TL;DR: The “Why” is more important than the “How” and “What”.
Keng Leong works as the Deputy Director of FairPrice Online during the day but wears another hat outside of work.
Apart from fulfilling his daddy duties to his six-year-old girl, he also volunteers as a mentor for the Young NTUC Youth Career Network (YCN) mentorship programme because he strongly believes in “paying it forward”.
Recently, Keng Leong helped a young millennial, Jack Yeu, by connecting him to his former Chief Technological Officer (CTO) from his previous job.
Today, 24-year-old Jack has launched his own startup named Switcheo Network that deals with blockchain technology. Together with Keng Leong’s former CTO, the duo successfully raised USD 8.5 millions worth of funds.
All it took was a connection and Jack is now on his way to building his dreams.
I was curious to find out what inspires Keng Leong to sacrifice his personal time to do something altruistic as this so I decided to drop by his office to have a quick chat with him.
How did you find out about the YCN mentorship programme?
I got to know it via LinkedIn. I saw the initiative on Young NTUC’s page and I thought, hey that’s not a bad idea. I was previously helping out at Meet the People’s Session and a part of me tells me that I need to give back regularly. Given limited time and resources, I try to explore ways and means to make maximum impact.
What was your first impression of Jack?
He is very driven and mature.
How was the mentorship journey like with Jack?
Jack wanted options and I tried to point him in the right directions. I suggested to introduce him to my former CTO since he was interested in the data analytics space.
You barely knew Jack. How do you feel about putting your name out there and recommending people you’re not very familiar with?
I told him bluntly that I am not so concerned about my reputation per se, but I will hold him accountable to pay it forward if something good comes out of it. I would narrate the same thing to my friends who would have dealt with Jack. Perhaps that approach would provide some reason for my friends to chip in, in their own small ways.
What’s the one piece of advice that you always tell your mentees?
You need to know who you are and what you stand for. Some career guides may, more often than not, talk about industry specific topics. There’s nothing wrong with that but I am of the view that, that’s the “how and what”. There’s a broader question at hand and that’s the “why”. Why do you feel excited about certain things?
Why is that important?
Passion is the result and if you don’t understand what is that thing that converts what you do into passion, then the flip side is stress. You need to take three steps back and ask yourself what went through your mind when you felt that passion. I am not here to give them answers but to offer them questions, mess them a little bit and help them stay focus.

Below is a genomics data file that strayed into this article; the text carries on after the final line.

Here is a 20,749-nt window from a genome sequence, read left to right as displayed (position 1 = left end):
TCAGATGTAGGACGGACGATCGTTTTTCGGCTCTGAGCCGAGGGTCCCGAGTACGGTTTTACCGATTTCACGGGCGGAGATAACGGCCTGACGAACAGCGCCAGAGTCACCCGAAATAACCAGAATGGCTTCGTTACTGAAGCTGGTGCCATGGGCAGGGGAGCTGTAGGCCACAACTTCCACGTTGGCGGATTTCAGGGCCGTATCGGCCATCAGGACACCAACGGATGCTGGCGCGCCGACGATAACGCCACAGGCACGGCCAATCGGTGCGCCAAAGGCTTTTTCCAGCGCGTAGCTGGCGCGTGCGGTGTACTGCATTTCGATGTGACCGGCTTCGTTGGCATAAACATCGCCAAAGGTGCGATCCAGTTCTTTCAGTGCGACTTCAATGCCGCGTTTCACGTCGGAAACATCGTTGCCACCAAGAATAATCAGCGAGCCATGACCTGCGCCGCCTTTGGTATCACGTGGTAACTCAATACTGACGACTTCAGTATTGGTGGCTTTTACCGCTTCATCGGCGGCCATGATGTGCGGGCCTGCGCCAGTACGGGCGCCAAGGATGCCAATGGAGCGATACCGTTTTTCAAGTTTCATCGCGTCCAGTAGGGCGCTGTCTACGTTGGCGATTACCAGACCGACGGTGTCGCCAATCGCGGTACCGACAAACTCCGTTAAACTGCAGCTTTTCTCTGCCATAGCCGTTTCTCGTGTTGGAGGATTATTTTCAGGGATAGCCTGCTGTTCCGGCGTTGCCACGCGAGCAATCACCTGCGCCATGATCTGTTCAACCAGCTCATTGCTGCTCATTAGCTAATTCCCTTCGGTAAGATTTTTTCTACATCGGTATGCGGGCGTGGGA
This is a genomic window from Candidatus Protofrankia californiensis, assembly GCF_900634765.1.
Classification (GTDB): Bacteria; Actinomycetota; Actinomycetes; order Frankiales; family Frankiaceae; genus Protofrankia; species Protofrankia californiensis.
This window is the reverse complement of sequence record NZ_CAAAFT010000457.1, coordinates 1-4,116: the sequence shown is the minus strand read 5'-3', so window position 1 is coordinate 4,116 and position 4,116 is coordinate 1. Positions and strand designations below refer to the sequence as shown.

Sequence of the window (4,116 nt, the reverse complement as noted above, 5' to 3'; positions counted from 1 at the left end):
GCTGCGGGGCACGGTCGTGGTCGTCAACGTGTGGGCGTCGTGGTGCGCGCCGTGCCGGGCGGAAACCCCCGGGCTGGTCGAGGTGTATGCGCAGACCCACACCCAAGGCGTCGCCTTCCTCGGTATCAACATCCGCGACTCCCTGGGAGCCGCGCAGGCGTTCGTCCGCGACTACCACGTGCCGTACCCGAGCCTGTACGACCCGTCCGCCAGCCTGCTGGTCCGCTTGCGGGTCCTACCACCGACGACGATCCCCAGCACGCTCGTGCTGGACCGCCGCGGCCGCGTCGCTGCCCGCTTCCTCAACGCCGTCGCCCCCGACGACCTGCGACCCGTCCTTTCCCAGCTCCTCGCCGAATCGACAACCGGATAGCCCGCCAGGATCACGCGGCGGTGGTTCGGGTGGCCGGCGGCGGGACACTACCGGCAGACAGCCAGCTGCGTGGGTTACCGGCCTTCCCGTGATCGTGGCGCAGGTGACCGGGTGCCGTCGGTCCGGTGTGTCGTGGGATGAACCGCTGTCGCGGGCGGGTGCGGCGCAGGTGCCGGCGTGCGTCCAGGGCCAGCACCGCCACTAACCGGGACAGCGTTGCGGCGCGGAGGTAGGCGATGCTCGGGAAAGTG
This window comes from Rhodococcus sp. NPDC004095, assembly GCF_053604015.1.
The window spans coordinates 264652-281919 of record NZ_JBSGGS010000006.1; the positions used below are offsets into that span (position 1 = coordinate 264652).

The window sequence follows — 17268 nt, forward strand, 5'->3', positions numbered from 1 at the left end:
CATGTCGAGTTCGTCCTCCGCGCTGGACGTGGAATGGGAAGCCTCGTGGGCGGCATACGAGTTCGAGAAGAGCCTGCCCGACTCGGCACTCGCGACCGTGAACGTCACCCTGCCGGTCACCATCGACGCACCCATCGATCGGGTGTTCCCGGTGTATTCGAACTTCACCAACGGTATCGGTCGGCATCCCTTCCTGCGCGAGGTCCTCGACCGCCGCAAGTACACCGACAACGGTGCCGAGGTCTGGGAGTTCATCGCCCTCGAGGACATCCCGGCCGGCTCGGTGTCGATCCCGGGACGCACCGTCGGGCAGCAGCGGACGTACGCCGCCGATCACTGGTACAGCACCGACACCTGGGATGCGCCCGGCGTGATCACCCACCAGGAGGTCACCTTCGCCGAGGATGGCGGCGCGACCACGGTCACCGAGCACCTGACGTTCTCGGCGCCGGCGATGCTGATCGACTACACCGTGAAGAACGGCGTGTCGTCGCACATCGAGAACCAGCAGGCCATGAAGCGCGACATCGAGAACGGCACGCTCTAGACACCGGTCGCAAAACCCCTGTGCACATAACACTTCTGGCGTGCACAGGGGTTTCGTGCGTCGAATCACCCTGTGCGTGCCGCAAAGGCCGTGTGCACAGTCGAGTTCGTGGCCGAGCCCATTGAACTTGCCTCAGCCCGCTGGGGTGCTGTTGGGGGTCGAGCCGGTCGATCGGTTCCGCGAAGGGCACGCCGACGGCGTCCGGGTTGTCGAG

How do you get your mentees thinking about what they want out of their career?
I always used this story for the first “speed dating session”: I spent a few months in this company where there’s a 50% turnover rate. Unfortunately, the regard for you as an individual in the company is not ideal. You will hear stories about senior management abusing their staff and how the company has no regard for family. If I pay you X dollar and you accept my money, then you do your job. Otherwise, that’s the door. In a nutshell, you’re treated as a commodity.
This story resonates with the people I meet because it further reinforces who you are and what you stand for. Can you imagine staying in a company where in order to survive, you need to backstab, play politics and do a lot of things you’re not comfortable with? But under the name of survival, you do it and you run the risk of turning into a different person you may not like.
In your definition, what’s a good career?
Don’t chase the rabbit. When I graduated in 2004, investment banking was the thing. The flavour of the year changes. Then came aerospace, pharmaceuticals and now the buzz words are digital marketing, data analytics etc. You need to figure out who you are, what you stand for and what you’re really passionate for. Don’t let the flavour of the year define you or else you’ll end up chasing and become Jack of all trades.
Some millennials don’t enjoy networking at all. Do you have any advice on how they can overcome this hurdle?
You just have to recognise that we’re still human beings and the need to interact exists. There’s a social skill that we shouldn’t forget. Do we need to know everybody in the networking session? No. My own preference is just to have a good conversation with two to three people. Don’t expect anything out of it because the moment you have an agenda, people will know. Anything that happens is a bonus.
Do you agree that it’s not what you know but who you know?
I don’t agree but I have another version. Knowledge is not power but applied knowledge is power. We are in control of our own actions and attitude.
About the Youth Career Network Mentorship Programme
Young NTUC’s Youth Career Network is a support network consisting of volunteer career coaches and career guides. The YCN mentorship programme aims to help graduating students and first jobbers better navigate and plan their career paths.
According to Keng Leong, the way in which mentors and mentees get to know each other is akin to “speed dating sessions”. There will be a few rounds of breakout sessions where mentees can seek work-related advice and mentors will share their work experiences.
At the end of the session, mentees can then approach the career guides and ask them if they are willing to be their mentors.
Click here to find out more on how you can help millennials navigate their career paths.